True flexibility is not about shifting from a five-day work week to a four-day work week, or allowing all staff to work from home two days a week. Flexibility cannot be created by enforcing a new rigid rule. By nature of the word, flexibility is flexible, allowing a spectrum of options that individuals can choose from.
Flexibility in the workplace cuts across many different spectrums: the where (spectrum of location), the when (spectrum of time) but also the how (spectrum of contracts). Here is how to think about these spectrums:
The spectrum of “location”
The decision is not about where people should work from. Rather one should think about whether staff need to be together in order to create value, or whether they can accomplish their work solo. There are also considerations around data and personnel security, access to machinery, or even immersion into company culture for newcomers. Where people work from becomes a subset of those decisions.
Creative teams that deliver collaborative work products will benefit from co-location, whereas a customer support agent can do the job from anywhere.
Companies can then make multiple locations available: headquarters, satellite offices, coworking spaces, from home office setups or even a stipend to work from a local cafe.
Where: The spectrum of “time”
Each individual has daily or weekly personal schedules and preferences that result in optimal working hours. Today, many employees can work asynchronously, creating value for an organisation at any time of the day.
Night owls can work during their most productive hours. Parents can clock off early to help a child complete their homework and put them to bed before reconnecting. People who had exited the workforce can readjust to full time work through phased re-entry programmes.
Companies worldwide have devised diverse work-time policies, from flextime, to compressed work weeks or days, to phased retirements. You too can design work-time options with your end user in mind.
How: The spectrum of “contracts”
Offering real flexibility also requires us to rethink how we approach employment contracts. In 2014, the UK government extended the right to flexible working to all employees with more than 26 weeks on the job. Employers are required to study the request and must justify any refusal. Moreover, the UK offers flextime, annualised, staggered hours, compressed work week contracts and even job-sharing arrangements.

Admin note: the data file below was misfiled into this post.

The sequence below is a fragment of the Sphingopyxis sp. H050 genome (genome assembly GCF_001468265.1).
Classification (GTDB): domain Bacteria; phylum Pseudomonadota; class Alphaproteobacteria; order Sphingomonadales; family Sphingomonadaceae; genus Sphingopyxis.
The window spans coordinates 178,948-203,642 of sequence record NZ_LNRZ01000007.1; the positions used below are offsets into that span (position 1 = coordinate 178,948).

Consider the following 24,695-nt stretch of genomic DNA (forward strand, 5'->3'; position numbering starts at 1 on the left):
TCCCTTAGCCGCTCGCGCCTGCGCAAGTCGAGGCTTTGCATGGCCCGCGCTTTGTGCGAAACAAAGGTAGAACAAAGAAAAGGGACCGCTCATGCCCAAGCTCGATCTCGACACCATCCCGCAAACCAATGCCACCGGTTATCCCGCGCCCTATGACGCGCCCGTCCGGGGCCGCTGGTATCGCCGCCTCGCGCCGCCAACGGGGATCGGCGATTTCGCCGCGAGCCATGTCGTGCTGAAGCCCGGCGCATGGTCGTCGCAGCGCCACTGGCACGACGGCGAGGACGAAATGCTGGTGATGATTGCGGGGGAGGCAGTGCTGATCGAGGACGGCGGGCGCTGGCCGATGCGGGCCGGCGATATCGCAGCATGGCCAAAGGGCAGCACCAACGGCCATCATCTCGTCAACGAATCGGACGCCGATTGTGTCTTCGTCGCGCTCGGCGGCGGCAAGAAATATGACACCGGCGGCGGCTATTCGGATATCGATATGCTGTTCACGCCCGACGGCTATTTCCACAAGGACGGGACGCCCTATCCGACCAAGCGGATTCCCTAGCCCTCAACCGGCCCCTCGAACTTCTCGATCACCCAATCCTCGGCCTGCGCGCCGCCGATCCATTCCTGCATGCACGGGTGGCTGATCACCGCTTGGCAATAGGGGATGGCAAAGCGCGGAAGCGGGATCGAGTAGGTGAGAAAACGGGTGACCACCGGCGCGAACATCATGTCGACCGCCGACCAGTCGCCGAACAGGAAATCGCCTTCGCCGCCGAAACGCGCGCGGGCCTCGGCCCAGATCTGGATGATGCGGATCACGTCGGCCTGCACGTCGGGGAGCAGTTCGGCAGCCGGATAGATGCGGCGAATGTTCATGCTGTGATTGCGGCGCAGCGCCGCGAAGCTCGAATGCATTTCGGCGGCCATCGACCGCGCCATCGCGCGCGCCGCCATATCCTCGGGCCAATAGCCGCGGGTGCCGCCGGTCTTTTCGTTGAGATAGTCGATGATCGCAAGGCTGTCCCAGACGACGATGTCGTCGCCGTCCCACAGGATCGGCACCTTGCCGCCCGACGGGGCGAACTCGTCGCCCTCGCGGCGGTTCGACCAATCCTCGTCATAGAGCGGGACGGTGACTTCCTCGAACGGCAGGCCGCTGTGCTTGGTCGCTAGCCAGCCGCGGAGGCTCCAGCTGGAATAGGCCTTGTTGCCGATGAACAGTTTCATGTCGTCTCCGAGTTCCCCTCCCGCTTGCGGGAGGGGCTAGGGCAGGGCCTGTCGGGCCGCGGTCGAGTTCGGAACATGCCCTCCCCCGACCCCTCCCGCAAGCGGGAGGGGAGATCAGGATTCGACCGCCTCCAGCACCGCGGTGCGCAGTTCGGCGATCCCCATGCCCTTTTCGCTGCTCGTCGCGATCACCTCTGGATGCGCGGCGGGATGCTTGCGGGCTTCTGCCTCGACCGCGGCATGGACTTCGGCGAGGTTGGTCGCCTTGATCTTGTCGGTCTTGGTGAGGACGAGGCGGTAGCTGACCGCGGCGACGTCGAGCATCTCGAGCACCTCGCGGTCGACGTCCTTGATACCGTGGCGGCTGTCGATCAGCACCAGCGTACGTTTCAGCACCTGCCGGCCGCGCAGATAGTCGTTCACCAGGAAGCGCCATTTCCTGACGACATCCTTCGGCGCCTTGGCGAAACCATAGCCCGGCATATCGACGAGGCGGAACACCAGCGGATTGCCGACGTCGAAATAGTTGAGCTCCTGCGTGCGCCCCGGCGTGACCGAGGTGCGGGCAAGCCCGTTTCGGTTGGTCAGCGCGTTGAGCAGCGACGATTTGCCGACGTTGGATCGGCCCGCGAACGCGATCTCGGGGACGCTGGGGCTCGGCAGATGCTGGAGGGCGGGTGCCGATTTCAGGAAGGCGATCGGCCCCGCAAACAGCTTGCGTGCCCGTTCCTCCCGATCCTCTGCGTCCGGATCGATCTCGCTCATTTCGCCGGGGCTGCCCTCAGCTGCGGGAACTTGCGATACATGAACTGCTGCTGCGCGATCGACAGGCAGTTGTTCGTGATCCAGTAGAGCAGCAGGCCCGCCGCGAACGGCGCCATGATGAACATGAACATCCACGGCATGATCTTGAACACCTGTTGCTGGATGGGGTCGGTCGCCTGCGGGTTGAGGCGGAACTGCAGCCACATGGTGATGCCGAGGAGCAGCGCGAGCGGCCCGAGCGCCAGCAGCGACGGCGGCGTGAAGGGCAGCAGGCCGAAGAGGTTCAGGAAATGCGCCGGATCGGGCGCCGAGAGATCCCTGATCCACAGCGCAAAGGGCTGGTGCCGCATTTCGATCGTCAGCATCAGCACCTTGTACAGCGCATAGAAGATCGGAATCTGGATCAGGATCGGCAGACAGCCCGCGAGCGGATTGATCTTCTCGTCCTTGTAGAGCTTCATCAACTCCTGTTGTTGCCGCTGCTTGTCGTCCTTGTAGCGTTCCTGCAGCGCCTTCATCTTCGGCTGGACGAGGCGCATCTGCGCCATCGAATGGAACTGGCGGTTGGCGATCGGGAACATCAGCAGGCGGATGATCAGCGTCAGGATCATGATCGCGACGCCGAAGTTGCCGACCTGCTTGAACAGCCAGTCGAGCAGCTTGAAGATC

The spectrum of contracts also extends to the implicit psychological contracts between employers and employees. These are defined as the shared beliefs about the exchange that the work relationship pertains to. Organisations should acknowledge the need for new psychological contracts designed to fit employees’ individualised needs, reducing the risk of setting unfounded expectations and acknowledging the unique value and role each individual plays in the organisation.
Can this really be done?
Cynics may say that this level of flexibility cannot be achieved at scale, however, the data shows that it is not only possible but mutually beneficial to both employers and employees.
On a recent episode of our weekly Linkedin Live, Centaur Stage, Damian Brown, group head of talent acquisition at regional luxury goods retail giant Chalhoub Group shared how they introduced individualised flexible work models. From allowing team members to co-locate as needed, to hiring in countries they never previously considered, to allowing teams to work from anywhere for a month per year. Chalhoub’s approach to integrating real flexibility is a true example of compassion at work.
Individualised flexibility, also allows for true diversity, enabling different people to create value in different ways. Companies with more diverse management teams have 19 per cent higher revenue due to innovation. Diverse and inclusive companies also see improved levels of employee engagement and performance.
We have an opportunity to reimagine the way we do things to be more diverse, inclusive, and humane. Rather than use data that justifies why ‘work from home’ is not the way forward, let’s use it as a chance to explore the possibilities that flexible work enables. It is a once-in-a-few centuries chance to reinvent how we work and the purpose of the office as we know it.